Susan Nichols lives one-tenth of a mile from a solar farm in the Jefferson County town of Lyme that saw its battery storage area catch fire Thursday.

It’s been five days of wondering what’s in her air and in her water, and she’s concerned.

“Basically [I fear] it’s in our well. Once it’s in our well, you’re not going to get it out,” Nichols said.

What You Need To Know

  • Thursday, the battery storage area of a solar farm in Jefferson County caught fire

  • Officials say there's a lot to learn about battery fires such as this and hope this is a chance for people to learn

  • Gov. Kathy Hochul has called for a working group to be created specifically for this purpose

And while there were 24 hours or so of concern over air quality, officials are no longer asking people to stay inside, or even wearing protection at this point — however, they admit with air or especially, water, no one can say anything with 100% certainty.

“We have no way of digging into the ground and answering that question," Jefferson County Fire and Emergency Management Deputy Director Niel Rivenburgh said.

That answer, he says — like everything else involved with this fire — will come in time.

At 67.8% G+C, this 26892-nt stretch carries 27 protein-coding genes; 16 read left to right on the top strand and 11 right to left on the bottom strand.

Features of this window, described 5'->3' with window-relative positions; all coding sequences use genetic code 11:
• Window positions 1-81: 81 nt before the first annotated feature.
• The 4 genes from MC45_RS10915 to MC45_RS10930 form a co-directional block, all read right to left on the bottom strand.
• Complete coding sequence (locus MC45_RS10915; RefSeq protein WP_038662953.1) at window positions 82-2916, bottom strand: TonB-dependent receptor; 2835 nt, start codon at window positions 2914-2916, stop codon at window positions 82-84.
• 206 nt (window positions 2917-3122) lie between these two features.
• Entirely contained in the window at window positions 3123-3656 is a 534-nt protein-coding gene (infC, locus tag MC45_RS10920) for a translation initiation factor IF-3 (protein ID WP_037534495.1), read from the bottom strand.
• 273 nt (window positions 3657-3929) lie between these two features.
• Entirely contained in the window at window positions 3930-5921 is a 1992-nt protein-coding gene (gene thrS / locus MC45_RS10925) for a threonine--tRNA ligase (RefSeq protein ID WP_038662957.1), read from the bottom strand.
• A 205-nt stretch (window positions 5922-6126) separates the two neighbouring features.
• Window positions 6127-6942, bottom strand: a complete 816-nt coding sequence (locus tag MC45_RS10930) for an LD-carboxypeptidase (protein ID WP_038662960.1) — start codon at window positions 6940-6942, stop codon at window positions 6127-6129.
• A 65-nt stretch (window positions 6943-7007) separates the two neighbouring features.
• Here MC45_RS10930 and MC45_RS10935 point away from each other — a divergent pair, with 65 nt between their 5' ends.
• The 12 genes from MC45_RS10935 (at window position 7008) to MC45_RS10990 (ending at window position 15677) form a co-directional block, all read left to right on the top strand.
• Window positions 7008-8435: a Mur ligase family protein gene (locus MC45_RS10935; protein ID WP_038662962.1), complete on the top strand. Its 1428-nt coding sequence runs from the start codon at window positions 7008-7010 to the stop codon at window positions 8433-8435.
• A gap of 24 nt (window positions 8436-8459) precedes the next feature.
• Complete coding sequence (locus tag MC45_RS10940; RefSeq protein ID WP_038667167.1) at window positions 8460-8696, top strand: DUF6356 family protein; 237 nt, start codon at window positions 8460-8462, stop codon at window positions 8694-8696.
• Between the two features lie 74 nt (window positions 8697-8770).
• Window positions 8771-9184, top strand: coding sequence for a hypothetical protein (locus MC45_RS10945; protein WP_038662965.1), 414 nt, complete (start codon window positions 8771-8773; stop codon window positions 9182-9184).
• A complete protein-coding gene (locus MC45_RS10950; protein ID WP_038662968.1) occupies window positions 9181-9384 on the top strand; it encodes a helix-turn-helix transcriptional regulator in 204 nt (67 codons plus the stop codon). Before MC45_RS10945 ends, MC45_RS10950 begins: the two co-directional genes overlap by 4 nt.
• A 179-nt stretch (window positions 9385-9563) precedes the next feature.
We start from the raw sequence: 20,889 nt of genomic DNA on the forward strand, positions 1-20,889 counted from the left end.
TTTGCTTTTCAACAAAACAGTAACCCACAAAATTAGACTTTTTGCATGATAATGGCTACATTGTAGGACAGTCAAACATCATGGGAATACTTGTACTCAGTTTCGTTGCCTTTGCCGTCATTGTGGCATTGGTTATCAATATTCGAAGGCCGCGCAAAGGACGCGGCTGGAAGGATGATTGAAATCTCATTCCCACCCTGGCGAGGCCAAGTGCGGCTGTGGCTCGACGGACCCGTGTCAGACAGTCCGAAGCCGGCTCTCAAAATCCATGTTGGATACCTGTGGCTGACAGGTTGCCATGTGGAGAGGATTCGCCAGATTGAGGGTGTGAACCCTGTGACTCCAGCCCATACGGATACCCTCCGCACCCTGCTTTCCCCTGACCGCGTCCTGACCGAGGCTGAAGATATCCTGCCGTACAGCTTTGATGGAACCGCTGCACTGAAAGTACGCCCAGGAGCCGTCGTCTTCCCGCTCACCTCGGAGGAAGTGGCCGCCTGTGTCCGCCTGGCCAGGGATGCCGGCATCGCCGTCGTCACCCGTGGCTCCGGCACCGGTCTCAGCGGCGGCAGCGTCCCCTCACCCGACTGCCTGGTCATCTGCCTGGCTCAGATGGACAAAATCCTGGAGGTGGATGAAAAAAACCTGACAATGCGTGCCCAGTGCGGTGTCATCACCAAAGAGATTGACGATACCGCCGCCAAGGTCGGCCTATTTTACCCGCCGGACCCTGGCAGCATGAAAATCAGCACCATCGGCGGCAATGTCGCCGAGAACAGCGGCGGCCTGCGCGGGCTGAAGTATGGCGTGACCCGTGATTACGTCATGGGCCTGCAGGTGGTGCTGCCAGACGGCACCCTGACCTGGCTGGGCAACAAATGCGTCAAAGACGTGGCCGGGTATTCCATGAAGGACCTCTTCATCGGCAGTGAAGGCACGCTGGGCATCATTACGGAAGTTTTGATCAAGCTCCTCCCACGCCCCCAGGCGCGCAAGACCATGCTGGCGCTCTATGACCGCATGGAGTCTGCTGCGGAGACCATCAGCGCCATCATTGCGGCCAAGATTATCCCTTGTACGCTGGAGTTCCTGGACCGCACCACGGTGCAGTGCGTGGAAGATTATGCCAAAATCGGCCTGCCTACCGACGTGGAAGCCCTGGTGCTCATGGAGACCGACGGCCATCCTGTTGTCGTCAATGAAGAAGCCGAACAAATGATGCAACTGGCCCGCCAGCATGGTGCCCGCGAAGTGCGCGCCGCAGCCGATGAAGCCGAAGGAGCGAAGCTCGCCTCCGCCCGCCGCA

Spectrum News 1 is told the storage area is no longer burning, but it is far too hot at this point for anyone to approach the direct area or determine any cause.

“We have all kinds of state officials here. It will be investigated at the highest of levels," Town of Lyme Supervisor Terry Countryman said.

For now, crews will continue to watch the fire to ensure it doesn’t reignite and secure the area, all while using the time to share information and help all the nearby departments better understand what they can do in a similar situation elsewhere.

“Not all of them have battery storage. Not all of them are built exactly alike, but there’s been an incredible opportunity to learn from this incident," Rivenburgh added, while saying split-second decisions need to be made in emergencies and the unknowns make that job incredibly difficult.

It’s an opportunity New York State hopes will only grow as Gov. Kathy Hochul has ordered a special task force to be established to collaborate with first responders to better understand the safety aspects of these energy farms.

“And there needs to be strong education on lithium and how it is used in our communities across the board. It’s in your back pocket. It’s in your car. It is everywhere. We need to learn how to fight it best and how we’re going to bring it in to our communities," Countryman said.

Countryman says while he expects the investigation and environmental testing to take time, he adds that Convergent, the company which operates the storage facility, will be — with the help & guidance of the DEC — taking care of all remediation.

Spectrum News 1 is told once the heat in the immediate battery storage area cools off, allowing investigators and testers to start working, fire departments will be able to get back to normal — with only a few people needed on site, rather than full staffs.

Correction: A previous version of this story misstated the operator of the facility. It is run by Convergent, not General Electric.